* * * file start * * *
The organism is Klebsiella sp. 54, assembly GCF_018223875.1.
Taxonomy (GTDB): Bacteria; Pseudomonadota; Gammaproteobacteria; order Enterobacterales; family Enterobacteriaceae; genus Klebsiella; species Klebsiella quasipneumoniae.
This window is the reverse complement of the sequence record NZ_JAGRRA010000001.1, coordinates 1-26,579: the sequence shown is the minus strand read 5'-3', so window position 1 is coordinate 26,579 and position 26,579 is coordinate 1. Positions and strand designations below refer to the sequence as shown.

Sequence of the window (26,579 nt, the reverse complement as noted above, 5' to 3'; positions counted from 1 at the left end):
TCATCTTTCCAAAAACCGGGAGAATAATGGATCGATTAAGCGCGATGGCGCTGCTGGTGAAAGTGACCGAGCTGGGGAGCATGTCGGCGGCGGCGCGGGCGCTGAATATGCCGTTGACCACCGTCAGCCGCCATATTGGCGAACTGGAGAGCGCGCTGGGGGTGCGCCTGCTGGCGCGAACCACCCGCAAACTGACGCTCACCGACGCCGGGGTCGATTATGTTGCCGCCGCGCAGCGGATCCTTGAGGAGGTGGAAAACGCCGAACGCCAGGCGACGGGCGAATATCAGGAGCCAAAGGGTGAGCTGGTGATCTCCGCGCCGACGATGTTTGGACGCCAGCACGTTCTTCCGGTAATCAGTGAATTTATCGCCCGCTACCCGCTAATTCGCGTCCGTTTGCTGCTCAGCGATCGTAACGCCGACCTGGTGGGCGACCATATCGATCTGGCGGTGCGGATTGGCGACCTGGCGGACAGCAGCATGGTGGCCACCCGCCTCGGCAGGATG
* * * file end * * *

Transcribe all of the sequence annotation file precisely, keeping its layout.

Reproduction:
The organism is Klebsiella sp. 54, assembly GCF_018223875.1.
Taxonomy (GTDB): Bacteria; Pseudomonadota; Gammaproteobacteria; order Enterobacterales; family Enterobacteriaceae; genus Klebsiella; species Klebsiella quasipneumoniae.
This window is the reverse complement of the sequence record NZ_JAGRRA010000001.1, coordinates 1-26,579: the sequence shown is the minus strand read 5'-3', so window position 1 is coordinate 26,579 and position 26,579 is coordinate 1. Positions and strand designations below refer to the sequence as shown.

Sequence of the window (26,579 nt, the reverse complement as noted above, 5' to 3'; positions counted from 1 at the left end):
TCATCTTTCCAAAAACCGGGAGAATAATGGATCGATTAAGCGCGATGGCGCTGCTGGTGAAAGTGACCGAGCTGGGGAGCATGTCGGCGGCGGCGCGGGCGCTGAATATGCCGTTGACCACCGTCAGCCGCCATATTGGCGAACTGGAGAGCGCGCTGGGGGTGCGCCTGCTGGCGCGAACCACCCGCAAACTGACGCTCACCGACGCCGGGGTCGATTATGTTGCCGCCGCGCAGCGGATCCTTGAGGAGGTGGAAAACGCCGAACGCCAGGCGACGGGCGAATATCAGGAGCCAAAGGGTGAGCTGGTGATCTCCGCGCCGACGATGTTTGGACGCCAGCACGTTCTTCCGGTAATCAGTGAATTTATCGCCCGCTACCCGCTAATTCGCGTCCGTTTGCTGCTCAGCGATCGTAACGCCGACCTGGTGGGCGACCATATCGATCTGGCGGTGCGGATTGGCGACCTGGCGGACAGCAGCATGGTGGCCACCCGCCTCGGCAGGATG